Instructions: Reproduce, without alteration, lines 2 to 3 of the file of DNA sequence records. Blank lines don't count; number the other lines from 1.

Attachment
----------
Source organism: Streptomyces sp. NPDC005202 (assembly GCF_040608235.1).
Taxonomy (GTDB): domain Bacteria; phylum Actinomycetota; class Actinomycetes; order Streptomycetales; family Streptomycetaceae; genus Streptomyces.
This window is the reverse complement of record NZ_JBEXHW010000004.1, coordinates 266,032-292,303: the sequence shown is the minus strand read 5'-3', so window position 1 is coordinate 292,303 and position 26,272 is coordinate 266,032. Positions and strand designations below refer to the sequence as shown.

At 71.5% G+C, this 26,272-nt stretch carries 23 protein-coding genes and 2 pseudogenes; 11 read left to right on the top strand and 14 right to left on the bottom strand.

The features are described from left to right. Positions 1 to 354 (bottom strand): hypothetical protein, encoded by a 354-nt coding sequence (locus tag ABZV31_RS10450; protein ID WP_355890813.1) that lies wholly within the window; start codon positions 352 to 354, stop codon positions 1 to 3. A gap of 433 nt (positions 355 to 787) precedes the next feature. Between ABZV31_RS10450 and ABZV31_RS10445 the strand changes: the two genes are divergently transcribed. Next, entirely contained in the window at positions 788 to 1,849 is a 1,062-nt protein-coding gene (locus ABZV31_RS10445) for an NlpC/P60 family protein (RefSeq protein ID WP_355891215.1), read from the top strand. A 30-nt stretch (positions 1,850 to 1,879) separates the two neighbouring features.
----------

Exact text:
Taxonomy (GTDB): domain Bacteria; phylum Actinomycetota; class Actinomycetes; order Streptomycetales; family Streptomycetaceae; genus Streptomyces.
This window is the reverse complement of record NZ_JBEXHW010000004.1, coordinates 266,032-292,303: the sequence shown is the minus strand read 5'-3', so window position 1 is coordinate 292,303 and position 26,272 is coordinate 266,032. Positions and strand designations below refer to the sequence as shown.